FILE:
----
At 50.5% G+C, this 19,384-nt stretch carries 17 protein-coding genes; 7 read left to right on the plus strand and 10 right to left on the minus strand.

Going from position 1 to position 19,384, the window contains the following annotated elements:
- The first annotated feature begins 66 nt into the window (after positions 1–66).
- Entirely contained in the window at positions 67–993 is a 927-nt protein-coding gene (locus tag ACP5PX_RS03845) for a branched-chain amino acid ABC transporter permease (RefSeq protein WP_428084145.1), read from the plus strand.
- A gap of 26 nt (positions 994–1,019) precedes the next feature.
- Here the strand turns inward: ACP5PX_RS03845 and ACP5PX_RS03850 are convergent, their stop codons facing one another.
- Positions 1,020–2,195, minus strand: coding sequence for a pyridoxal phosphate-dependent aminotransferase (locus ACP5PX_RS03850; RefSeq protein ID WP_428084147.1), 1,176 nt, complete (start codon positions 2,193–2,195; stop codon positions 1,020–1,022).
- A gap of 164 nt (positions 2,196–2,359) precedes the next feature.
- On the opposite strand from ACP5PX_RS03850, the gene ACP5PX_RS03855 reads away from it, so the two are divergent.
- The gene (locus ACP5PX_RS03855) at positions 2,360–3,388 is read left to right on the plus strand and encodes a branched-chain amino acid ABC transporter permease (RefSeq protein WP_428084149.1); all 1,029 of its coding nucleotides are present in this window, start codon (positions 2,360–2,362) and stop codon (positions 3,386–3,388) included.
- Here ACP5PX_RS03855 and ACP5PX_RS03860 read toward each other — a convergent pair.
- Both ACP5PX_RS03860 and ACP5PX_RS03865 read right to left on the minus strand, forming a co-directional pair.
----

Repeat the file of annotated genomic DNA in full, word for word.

At 50.5% G+C, this 19,384-nt stretch carries 17 protein-coding genes; 7 read left to right on the plus strand and 10 right to left on the minus strand.

Going from position 1 to position 19,384, the window contains the following annotated elements:
- The first annotated feature begins 66 nt into the window (after positions 1–66).
- Entirely contained in the window at positions 67–993 is a 927-nt protein-coding gene (locus tag ACP5PX_RS03845) for a branched-chain amino acid ABC transporter permease (RefSeq protein WP_428084145.1), read from the plus strand.
- A gap of 26 nt (positions 994–1,019) precedes the next feature.
- Here the strand turns inward: ACP5PX_RS03845 and ACP5PX_RS03850 are convergent, their stop codons facing one another.
- Positions 1,020–2,195, minus strand: coding sequence for a pyridoxal phosphate-dependent aminotransferase (locus ACP5PX_RS03850; RefSeq protein ID WP_428084147.1), 1,176 nt, complete (start codon positions 2,193–2,195; stop codon positions 1,020–1,022).
- A gap of 164 nt (positions 2,196–2,359) precedes the next feature.
- On the opposite strand from ACP5PX_RS03850, the gene ACP5PX_RS03855 reads away from it, so the two are divergent.
- The gene (locus ACP5PX_RS03855) at positions 2,360–3,388 is read left to right on the plus strand and encodes a branched-chain amino acid ABC transporter permease (RefSeq protein WP_428084149.1); all 1,029 of its coding nucleotides are present in this window, start codon (positions 2,360–2,362) and stop codon (positions 3,386–3,388) included.
- Here ACP5PX_RS03855 and ACP5PX_RS03860 read toward each other — a convergent pair.
- Both ACP5PX_RS03860 and ACP5PX_RS03865 read right to left on the minus strand, forming a co-directional pair.